Halliburton’s profit tumbles in 2Q
Halliburton Company, one of the world’s largest providers of products and services to the energy industry, has announced in its second quarter 2015 results that its net income dipped to $53 million in the second quarter from $775 million a year earlier.
The company said that its income from continuing operations for the second quarter of 2015 was $380 million.
This compares to income from continuing operations for the first quarter of 2015 of $418 million.
Adjusted operating income was $643 million in the second quarter of 2015, compared to adjusted operating income of $699 million in the first quarter of 2015.
Halliburton’s total revenue in the second quarter of 2015 was $5.9 billion, compared to $7.1 billion in the first quarter of 2015.
Halliburton said that primarily as a result of the recent downturn in the energy market and its corresponding impact on the company’s business outlook, the company recorded approximately $258 million, after-tax, in the second quarter of 2015, as compared to $823 million, after-tax, in the first quarter of 2015, in company-wide charges related primarily to severance costs and asset write-offs.
Halliburton recorded Baker Hughes acquisition-related costs of $67 million, after-tax, in the second quarter of 2015, as compared to $35 million, after-tax, in the first quarter of 2015.
Reported income from continuing operations was $55 million, in the second quarter of 2015, as compared to reported loss from continuing operations of $639 million in the first quarter of 2015.
Reported operating income was $254 million for the second quarter of 2015, as compared to reported operating loss of $548 million for the first quarter of 2015.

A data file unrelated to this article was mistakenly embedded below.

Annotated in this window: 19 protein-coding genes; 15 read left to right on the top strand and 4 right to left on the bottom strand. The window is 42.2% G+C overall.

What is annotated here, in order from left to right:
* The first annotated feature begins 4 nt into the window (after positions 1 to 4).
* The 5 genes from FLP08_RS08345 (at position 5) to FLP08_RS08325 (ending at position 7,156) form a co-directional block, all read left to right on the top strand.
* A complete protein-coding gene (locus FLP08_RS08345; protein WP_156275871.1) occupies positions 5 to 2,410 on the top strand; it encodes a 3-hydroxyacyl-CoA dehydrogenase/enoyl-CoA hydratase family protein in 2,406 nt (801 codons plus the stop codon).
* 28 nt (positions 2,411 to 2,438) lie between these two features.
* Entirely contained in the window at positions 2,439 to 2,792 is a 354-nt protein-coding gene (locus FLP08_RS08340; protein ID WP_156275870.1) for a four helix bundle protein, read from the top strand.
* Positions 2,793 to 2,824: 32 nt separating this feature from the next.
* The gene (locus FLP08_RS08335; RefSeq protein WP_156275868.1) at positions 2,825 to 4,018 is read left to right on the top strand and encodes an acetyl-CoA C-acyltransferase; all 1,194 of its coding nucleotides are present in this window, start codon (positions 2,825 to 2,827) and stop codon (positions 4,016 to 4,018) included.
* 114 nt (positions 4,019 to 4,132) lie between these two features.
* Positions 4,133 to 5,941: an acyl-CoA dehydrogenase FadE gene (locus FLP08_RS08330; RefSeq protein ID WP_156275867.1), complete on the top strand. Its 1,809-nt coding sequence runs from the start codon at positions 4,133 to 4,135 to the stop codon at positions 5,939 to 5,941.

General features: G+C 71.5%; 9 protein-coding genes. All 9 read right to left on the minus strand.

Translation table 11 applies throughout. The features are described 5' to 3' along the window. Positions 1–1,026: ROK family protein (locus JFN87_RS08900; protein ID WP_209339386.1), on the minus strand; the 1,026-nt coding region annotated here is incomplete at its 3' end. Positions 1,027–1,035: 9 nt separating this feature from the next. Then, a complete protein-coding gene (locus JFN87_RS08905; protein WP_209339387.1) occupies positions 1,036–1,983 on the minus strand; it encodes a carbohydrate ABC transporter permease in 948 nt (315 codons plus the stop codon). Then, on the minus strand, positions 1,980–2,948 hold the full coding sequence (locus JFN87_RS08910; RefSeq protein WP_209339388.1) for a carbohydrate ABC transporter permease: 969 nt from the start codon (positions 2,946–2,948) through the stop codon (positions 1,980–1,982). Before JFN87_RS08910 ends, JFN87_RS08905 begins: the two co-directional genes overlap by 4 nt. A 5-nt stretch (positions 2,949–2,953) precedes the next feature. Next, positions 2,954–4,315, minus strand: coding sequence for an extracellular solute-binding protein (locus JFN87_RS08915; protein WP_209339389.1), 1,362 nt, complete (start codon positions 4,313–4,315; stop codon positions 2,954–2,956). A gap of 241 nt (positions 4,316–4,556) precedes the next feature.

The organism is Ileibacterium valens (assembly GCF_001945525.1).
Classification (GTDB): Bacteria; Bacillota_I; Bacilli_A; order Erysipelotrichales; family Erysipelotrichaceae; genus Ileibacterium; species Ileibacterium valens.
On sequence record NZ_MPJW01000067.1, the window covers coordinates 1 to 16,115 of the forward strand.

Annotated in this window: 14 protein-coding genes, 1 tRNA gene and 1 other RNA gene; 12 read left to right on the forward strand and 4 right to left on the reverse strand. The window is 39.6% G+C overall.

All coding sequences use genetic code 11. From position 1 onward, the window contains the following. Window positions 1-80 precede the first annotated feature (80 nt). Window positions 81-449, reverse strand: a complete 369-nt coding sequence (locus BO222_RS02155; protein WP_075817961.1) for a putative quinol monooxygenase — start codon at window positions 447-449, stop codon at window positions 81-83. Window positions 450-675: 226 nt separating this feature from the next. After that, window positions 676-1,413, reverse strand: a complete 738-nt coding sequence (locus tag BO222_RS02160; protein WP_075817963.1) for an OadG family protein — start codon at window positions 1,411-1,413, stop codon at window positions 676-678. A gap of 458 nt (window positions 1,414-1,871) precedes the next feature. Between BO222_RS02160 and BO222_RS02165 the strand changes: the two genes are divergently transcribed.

“We are pleased with our second quarter results, considering the headwinds facing the industry,” said Jeff Miller, President.
“Total company revenue of $5.9 billion declined 16% sequentially, outperforming a 26% drop in the worldwide rig count. Operating income declined as a result of lower activity levels for all product lines, exacerbated by pricing declines, primarily in North America.
“We expect the global markets will remain transitional, and in these times, operational execution is an even more critical source of differentiation. Our financial results reflect our strong execution culture, and we remain focused on delivering reliable, best-in-class service quality for our customers,” said Miller.
“We are pleased with the progress of the proposed Baker Hughes acquisition, as evidenced by our recently announced timing agreement with the U.S. Department of Justice,” added Dave Lesar, Chairman and CEO.
“Our strategy remains consistent – we will manage costs through the downturn, while looking beyond the cycle to ensure that we will be positioned for growth when the industry recovers,” said Lesar.